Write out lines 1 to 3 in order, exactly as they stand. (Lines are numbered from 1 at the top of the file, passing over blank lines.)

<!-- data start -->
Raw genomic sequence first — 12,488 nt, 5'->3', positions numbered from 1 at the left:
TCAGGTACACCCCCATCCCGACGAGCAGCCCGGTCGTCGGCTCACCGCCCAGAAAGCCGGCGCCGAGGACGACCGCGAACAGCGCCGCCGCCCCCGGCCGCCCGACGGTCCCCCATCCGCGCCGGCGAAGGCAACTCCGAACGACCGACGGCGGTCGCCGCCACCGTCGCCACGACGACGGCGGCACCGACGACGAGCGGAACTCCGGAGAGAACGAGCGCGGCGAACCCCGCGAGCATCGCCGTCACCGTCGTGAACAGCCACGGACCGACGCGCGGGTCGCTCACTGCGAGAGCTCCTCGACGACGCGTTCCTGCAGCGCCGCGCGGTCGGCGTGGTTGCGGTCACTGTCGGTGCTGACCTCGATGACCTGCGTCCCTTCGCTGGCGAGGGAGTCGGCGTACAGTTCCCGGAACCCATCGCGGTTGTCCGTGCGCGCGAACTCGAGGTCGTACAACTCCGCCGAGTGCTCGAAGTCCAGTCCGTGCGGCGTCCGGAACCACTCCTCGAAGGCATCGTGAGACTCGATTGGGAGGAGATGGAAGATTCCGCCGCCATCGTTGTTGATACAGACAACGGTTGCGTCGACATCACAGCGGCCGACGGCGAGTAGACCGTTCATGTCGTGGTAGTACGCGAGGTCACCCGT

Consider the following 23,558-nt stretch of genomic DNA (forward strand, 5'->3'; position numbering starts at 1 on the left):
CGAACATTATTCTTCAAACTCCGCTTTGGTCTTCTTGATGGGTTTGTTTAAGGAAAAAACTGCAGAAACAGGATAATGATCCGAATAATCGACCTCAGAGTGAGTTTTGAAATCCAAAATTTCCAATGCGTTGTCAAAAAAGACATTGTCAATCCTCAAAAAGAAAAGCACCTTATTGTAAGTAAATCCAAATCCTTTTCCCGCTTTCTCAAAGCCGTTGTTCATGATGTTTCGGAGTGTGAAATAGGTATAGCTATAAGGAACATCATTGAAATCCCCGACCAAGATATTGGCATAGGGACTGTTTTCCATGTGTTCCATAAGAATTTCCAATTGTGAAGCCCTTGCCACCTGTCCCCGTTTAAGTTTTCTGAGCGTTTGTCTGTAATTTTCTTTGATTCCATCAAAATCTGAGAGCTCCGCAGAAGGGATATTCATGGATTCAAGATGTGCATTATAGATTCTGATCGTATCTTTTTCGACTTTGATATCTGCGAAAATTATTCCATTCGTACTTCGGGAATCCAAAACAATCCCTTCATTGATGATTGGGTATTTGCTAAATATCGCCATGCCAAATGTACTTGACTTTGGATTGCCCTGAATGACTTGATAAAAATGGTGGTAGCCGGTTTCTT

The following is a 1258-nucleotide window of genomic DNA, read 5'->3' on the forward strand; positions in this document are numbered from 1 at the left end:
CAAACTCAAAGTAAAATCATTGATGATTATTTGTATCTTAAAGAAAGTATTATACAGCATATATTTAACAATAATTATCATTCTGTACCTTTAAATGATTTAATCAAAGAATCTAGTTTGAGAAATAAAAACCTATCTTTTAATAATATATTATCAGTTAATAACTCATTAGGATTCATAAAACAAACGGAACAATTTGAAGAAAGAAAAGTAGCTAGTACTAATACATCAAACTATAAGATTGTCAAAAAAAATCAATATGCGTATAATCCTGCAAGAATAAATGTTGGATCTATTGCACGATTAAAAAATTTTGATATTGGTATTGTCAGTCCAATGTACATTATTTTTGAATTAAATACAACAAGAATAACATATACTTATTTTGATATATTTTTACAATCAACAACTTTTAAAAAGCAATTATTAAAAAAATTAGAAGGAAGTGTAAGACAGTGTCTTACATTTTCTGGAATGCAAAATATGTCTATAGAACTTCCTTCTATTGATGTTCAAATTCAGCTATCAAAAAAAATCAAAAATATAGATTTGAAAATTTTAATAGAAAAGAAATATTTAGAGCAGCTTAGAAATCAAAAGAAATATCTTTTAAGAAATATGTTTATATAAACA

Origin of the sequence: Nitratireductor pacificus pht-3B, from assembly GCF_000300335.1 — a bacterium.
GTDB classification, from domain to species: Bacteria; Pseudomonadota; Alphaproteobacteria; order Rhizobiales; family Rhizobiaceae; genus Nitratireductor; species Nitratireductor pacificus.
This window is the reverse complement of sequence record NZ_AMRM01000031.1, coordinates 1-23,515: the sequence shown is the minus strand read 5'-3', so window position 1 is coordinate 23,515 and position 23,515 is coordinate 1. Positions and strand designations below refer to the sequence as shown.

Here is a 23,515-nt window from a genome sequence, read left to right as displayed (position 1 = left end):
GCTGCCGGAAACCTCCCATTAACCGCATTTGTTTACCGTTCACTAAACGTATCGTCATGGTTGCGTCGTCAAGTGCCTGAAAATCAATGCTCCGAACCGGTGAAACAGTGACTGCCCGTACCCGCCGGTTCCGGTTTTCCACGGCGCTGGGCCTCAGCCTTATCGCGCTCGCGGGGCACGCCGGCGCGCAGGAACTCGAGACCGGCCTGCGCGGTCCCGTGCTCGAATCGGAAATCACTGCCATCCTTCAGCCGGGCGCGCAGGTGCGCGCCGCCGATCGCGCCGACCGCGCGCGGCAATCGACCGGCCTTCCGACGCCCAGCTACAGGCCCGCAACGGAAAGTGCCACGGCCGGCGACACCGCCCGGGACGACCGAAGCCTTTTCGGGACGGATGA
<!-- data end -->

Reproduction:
Raw genomic sequence first — 12,488 nt, 5'->3', positions numbered from 1 at the left:
TCAGGTACACCCCCATCCCGACGAGCAGCCCGGTCGTCGGCTCACCGCCCAGAAAGCCGGCGCCGAGGACGACCGCGAACAGCGCCGCCGCCCCCGGCCGCCCGACGGTCCCCCATCCGCGCCGGCGAAGGCAACTCCGAACGACCGACGGCGGTCGCCGCCACCGTCGCCACGACGACGGCGGCACCGACGACGAGCGGAACTCCGGAGAGAACGAGCGCGGCGAACCCCGCGAGCATCGCCGTCACCGTCGTGAACAGCCACGGACCGACGCGCGGGTCGCTCACTGCGAGAGCTCCTCGACGACGCGTTCCTGCAGCGCCGCGCGGTCGGCGTGGTTGCGGTCACTGTCGGTGCTGACCTCGATGACCTGCGTCCCTTCGCTGGCGAGGGAGTCGGCGTACAGTTCCCGGAACCCATCGCGGTTGTCCGTGCGCGCGAACTCGAGGTCGTACAACTCCGCCGAGTGCTCGAAGTCCAGTCCGTGCGGCGTCCGGAACCACTCCTCGAAGGCATCGTGAGACTCGATTGGGAGGAGATGGAAGATTCCGCCGCCATCGTTGTTGATACAGACAACGGTTGCGTCGACATCACAGCGGCCGACGGCGAGTAGACCGTTCATGTCGTGGTAGTACGCGAGGTCACCCGT

Consider the following 23,558-nt stretch of genomic DNA (forward strand, 5'->3'; position numbering starts at 1 on the left):